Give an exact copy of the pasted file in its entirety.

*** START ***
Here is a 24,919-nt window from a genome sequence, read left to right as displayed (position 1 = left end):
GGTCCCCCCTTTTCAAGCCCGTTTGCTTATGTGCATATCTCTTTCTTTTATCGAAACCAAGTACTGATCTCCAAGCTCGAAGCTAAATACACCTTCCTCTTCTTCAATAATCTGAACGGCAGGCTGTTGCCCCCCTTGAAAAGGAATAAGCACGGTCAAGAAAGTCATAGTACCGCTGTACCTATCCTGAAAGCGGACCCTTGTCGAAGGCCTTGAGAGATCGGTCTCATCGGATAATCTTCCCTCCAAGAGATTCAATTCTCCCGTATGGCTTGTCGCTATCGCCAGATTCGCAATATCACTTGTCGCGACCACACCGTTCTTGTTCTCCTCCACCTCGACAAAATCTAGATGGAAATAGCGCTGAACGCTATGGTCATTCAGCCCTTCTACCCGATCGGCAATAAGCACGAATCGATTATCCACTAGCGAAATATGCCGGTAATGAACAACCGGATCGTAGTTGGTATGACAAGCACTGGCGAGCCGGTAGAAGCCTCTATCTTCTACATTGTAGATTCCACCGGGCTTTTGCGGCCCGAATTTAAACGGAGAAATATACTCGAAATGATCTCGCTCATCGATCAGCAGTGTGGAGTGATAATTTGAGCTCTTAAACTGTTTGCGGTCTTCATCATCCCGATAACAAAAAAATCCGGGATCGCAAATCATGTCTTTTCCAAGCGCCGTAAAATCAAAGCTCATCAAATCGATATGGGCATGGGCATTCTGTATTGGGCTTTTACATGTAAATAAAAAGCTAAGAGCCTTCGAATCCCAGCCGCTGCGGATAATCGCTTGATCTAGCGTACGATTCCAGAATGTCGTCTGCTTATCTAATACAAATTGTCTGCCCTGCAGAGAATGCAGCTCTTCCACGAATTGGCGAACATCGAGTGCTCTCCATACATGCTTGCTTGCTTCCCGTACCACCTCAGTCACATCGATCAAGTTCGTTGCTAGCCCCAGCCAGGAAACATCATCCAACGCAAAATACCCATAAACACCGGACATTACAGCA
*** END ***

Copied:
Here is a 24,919-nt window from a genome sequence, read left to right as displayed (position 1 = left end):
GGTCCCCCCTTTTCAAGCCCGTTTGCTTATGTGCATATCTCTTTCTTTTATCGAAACCAAGTACTGATCTCCAAGCTCGAAGCTAAATACACCTTCCTCTTCTTCAATAATCTGAACGGCAGGCTGTTGCCCCCCTTGAAAAGGAATAAGCACGGTCAAGAAAGTCATAGTACCGCTGTACCTATCCTGAAAGCGGACCCTTGTCGAAGGCCTTGAGAGATCGGTCTCATCGGATAATCTTCCCTCCAAGAGATTCAATTCTCCCGTATGGCTTGTCGCTATCGCCAGATTCGCAATATCACTTGTCGCGACCACACCGTTCTTGTTCTCCTCCACCTCGACAAAATCTAGATGGAAATAGCGCTGAACGCTATGGTCATTCAGCCCTTCTACCCGATCGGCAATAAGCACGAATCGATTATCCACTAGCGAAATATGCCGGTAATGAACAACCGGATCGTAGTTGGTATGACAAGCACTGGCGAGCCGGTAGAAGCCTCTATCTTCTACATTGTAGATTCCACCGGGCTTTTGCGGCCCGAATTTAAACGGAGAAATATACTCGAAATGATCTCGCTCATCGATCAGCAGTGTGGAGTGATAATTTGAGCTCTTAAACTGTTTGCGGTCTTCATCATCCCGATAACAAAAAAATCCGGGATCGCAAATCATGTCTTTTCCAAGCGCCGTAAAATCAAAGCTCATCAAATCGATATGGGCATGGGCATTCTGTATTGGGCTTTTACATGTAAATAAAAAGCTAAGAGCCTTCGAATCCCAGCCGCTGCGGATAATCGCTTGATCTAGCGTACGATTCCAGAATGTCGTCTGCTTATCTAATACAAATTGTCTGCCCTGCAGAGAATGCAGCTCTTCCACGAATTGGCGAACATCGAGTGCTCTCCATACATGCTTGCTTGCTTCCCGTACCACCTCAGTCACATCGATCAAGTTCGTTGCTAGCCCCAGCCAGGAAACATCATCCAACGCAAAATACCCATAAACACCGGACATTACAGCA